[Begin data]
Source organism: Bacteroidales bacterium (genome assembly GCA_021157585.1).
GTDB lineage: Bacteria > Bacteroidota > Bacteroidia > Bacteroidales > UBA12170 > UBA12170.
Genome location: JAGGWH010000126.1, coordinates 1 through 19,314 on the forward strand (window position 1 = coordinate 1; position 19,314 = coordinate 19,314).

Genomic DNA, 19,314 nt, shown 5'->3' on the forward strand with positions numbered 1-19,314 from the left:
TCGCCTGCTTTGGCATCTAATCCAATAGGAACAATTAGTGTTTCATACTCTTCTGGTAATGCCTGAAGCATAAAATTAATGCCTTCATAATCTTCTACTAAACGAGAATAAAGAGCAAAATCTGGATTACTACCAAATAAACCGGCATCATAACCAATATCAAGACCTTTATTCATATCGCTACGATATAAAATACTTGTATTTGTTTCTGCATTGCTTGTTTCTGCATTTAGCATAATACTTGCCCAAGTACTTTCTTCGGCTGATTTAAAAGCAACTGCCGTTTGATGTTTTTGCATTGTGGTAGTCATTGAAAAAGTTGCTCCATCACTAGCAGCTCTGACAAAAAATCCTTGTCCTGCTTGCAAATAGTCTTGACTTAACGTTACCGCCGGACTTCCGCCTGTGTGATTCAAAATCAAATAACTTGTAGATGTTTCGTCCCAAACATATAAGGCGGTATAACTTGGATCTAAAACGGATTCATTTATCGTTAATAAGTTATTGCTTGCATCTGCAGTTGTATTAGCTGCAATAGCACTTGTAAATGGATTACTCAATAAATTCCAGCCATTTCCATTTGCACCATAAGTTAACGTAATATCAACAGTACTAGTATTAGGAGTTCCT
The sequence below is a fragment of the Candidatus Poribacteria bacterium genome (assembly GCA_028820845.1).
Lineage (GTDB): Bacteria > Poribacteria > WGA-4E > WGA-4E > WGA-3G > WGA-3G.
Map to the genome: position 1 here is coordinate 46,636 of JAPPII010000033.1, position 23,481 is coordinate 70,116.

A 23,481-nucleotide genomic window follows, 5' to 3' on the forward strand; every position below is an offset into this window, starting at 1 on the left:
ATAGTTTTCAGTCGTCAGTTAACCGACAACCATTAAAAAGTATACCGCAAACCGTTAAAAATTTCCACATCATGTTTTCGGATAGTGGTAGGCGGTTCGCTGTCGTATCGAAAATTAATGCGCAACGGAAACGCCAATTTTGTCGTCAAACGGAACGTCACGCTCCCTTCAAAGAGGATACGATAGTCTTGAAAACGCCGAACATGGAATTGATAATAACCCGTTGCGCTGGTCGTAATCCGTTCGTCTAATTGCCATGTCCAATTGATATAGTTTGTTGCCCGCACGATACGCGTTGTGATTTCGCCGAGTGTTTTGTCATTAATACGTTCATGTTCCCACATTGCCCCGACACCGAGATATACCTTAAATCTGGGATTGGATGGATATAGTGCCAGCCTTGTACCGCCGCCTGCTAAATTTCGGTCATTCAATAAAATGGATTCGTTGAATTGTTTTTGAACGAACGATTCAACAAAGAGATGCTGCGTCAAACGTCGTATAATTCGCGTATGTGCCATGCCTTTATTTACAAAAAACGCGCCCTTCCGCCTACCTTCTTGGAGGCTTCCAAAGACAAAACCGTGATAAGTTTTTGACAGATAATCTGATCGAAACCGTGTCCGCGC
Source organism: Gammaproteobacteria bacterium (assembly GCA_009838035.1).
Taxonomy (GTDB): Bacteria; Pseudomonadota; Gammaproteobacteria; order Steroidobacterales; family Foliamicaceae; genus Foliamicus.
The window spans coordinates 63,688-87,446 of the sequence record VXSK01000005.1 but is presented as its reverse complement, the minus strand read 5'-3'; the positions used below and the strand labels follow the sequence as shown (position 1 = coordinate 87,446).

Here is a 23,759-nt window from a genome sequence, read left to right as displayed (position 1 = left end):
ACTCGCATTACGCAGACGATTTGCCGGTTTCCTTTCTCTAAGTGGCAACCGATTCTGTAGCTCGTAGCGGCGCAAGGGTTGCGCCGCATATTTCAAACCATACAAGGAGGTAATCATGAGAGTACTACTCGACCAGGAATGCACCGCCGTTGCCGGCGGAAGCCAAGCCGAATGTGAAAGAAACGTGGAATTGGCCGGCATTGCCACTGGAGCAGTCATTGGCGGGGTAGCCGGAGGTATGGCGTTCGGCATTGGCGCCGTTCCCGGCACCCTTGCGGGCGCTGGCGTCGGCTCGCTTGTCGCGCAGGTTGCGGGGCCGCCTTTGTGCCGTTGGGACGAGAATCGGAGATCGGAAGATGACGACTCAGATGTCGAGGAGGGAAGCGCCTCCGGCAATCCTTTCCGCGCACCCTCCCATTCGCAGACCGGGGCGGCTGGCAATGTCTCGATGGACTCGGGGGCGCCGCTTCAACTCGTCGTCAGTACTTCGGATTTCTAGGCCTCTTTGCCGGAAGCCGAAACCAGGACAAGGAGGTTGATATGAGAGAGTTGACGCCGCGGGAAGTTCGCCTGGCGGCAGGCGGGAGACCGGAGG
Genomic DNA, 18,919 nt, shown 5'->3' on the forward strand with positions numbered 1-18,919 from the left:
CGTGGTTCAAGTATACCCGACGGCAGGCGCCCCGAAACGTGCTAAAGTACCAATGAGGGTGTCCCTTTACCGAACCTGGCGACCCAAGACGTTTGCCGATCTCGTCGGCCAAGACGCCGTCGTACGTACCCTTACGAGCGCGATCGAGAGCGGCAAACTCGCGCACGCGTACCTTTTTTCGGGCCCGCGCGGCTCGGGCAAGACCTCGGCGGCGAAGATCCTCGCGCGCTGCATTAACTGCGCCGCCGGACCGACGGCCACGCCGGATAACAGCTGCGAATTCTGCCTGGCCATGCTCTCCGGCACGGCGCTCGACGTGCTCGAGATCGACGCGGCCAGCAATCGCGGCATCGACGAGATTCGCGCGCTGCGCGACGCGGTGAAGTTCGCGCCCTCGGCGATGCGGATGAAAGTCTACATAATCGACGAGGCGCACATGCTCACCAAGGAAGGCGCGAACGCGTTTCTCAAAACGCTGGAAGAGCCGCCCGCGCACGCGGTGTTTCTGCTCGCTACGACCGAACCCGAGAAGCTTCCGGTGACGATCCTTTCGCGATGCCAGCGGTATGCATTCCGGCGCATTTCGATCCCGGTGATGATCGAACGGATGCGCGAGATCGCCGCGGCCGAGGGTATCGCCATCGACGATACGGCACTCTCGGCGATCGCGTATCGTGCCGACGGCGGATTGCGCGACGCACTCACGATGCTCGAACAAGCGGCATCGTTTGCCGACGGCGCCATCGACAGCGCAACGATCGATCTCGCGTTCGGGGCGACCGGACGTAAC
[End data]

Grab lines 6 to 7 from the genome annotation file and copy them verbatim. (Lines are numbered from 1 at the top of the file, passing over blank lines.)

The sequence below is a fragment of the Candidatus Poribacteria bacterium genome (assembly GCA_028820845.1).
Lineage (GTDB): Bacteria > Poribacteria > WGA-4E > WGA-4E > WGA-3G > WGA-3G.